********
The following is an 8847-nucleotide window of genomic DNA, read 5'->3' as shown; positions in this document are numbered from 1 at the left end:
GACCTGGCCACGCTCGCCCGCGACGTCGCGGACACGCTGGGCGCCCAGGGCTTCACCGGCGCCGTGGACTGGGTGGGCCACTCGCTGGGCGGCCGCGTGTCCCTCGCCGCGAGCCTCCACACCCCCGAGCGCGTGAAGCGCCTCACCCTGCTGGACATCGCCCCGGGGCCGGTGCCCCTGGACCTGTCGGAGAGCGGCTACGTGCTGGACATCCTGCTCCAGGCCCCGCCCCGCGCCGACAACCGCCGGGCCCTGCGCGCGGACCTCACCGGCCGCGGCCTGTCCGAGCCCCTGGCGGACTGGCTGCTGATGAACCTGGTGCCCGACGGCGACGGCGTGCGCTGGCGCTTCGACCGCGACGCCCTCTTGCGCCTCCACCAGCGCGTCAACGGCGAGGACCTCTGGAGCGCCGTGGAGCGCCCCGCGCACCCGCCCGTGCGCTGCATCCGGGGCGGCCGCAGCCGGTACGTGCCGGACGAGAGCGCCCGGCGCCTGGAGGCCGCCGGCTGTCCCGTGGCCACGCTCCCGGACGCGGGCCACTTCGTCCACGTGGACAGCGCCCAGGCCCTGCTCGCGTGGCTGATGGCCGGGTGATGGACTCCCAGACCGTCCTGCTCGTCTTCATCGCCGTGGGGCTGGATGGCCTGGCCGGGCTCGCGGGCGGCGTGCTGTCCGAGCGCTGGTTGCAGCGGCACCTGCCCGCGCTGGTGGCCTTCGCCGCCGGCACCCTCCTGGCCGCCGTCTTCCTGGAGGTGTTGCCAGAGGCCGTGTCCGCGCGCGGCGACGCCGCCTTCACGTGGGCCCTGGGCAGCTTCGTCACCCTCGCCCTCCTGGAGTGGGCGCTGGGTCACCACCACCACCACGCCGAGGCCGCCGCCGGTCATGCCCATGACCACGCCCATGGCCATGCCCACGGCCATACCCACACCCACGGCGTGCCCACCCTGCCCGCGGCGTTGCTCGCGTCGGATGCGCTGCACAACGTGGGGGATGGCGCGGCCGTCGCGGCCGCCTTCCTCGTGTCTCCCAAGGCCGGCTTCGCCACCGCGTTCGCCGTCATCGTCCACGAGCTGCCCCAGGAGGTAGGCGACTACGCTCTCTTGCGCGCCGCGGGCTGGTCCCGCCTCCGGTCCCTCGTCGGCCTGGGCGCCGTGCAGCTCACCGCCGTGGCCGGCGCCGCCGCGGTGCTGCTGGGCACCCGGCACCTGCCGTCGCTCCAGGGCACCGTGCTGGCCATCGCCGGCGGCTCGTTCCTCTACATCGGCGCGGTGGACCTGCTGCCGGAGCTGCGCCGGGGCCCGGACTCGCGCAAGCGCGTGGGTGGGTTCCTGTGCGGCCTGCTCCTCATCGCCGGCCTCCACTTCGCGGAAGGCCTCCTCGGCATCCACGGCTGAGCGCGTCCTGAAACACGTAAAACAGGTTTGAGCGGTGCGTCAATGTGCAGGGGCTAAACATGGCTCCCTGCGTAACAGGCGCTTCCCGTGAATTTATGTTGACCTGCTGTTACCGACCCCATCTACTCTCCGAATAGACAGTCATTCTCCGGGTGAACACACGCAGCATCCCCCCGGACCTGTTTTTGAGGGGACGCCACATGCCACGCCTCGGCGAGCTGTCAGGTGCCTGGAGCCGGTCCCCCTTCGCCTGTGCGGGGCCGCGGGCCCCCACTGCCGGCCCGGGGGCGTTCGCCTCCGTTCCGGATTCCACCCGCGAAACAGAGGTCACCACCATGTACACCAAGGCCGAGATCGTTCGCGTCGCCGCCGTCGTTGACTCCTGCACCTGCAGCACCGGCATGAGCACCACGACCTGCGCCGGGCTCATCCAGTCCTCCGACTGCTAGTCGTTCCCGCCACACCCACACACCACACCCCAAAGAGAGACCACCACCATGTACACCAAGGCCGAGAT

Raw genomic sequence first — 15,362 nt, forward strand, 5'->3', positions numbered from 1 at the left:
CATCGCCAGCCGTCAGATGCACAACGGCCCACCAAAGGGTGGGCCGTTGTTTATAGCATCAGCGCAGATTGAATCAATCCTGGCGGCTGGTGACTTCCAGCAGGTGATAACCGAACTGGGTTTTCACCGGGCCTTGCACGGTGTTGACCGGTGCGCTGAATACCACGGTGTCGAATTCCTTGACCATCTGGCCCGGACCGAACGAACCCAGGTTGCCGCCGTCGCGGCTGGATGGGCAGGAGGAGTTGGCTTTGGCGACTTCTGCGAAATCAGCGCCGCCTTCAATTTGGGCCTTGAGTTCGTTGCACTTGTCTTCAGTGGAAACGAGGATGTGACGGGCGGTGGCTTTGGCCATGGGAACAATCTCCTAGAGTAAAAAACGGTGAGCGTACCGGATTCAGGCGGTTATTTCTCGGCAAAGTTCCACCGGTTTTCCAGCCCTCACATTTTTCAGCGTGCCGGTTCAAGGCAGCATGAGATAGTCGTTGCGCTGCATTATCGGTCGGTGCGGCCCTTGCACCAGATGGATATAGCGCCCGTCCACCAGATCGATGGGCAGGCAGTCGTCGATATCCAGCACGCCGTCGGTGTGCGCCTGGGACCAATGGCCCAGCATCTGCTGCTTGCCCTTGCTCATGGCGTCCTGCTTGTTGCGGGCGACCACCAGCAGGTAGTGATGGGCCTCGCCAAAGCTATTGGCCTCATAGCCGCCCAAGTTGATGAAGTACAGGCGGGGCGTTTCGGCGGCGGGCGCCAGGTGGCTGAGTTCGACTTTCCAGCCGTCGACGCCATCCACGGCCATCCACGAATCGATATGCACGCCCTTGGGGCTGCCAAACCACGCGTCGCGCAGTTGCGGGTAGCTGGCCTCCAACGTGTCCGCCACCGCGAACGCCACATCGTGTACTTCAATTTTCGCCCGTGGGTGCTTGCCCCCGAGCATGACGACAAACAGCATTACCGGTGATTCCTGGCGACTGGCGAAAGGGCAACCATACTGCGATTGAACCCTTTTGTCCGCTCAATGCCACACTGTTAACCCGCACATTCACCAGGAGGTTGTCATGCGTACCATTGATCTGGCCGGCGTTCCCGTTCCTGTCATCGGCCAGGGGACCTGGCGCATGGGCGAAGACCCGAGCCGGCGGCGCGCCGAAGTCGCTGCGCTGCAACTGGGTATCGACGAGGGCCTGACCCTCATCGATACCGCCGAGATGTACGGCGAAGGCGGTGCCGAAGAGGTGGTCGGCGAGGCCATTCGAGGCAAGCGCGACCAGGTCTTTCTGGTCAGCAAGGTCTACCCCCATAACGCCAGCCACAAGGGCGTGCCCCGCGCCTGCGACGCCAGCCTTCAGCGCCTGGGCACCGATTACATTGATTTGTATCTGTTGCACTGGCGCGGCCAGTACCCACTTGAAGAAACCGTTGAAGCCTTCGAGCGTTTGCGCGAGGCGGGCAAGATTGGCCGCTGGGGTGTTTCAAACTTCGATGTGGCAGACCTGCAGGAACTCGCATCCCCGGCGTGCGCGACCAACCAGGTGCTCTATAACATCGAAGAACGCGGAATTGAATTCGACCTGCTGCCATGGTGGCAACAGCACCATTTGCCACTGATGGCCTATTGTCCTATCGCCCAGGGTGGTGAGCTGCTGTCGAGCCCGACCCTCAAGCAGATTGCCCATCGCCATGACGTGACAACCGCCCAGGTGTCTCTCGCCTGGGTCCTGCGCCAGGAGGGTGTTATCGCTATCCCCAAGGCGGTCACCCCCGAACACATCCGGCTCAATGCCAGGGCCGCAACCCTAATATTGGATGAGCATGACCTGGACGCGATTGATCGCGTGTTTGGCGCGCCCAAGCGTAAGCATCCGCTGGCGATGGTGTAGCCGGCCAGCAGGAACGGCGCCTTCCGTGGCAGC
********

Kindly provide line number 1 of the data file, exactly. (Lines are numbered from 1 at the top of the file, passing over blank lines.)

The following is an 8847-nucleotide window of genomic DNA, read 5'->3' as shown; positions in this document are numbered from 1 at the left end: